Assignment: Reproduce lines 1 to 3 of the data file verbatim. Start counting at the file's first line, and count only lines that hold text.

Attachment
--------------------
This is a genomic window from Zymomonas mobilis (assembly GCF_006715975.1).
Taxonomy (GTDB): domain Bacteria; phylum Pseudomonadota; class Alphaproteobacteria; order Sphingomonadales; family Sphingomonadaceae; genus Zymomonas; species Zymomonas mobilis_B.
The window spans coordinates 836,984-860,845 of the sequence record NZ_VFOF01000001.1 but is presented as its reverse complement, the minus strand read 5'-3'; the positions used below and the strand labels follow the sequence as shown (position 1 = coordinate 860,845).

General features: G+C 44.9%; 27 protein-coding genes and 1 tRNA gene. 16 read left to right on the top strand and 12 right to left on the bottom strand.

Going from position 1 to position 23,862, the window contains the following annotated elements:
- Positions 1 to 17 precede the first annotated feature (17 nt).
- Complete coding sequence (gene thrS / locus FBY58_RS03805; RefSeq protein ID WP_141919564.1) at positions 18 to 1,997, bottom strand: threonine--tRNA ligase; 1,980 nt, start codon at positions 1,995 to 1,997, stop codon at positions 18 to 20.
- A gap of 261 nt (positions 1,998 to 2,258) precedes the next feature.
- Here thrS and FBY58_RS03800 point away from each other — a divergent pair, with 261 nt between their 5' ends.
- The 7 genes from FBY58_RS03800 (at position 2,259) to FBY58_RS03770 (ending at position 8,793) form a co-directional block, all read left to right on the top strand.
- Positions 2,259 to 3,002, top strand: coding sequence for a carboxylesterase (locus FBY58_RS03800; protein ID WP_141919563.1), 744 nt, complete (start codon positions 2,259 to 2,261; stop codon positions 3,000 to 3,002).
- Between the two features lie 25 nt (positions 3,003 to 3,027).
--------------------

This is a genomic window from Zymomonas mobilis (assembly GCF_006715975.1).
Taxonomy (GTDB): domain Bacteria; phylum Pseudomonadota; class Alphaproteobacteria; order Sphingomonadales; family Sphingomonadaceae; genus Zymomonas; species Zymomonas mobilis_B.
The window spans coordinates 836,984-860,845 of the sequence record NZ_VFOF01000001.1 but is presented as its reverse complement, the minus strand read 5'-3'; the positions used below and the strand labels follow the sequence as shown (position 1 = coordinate 860,845).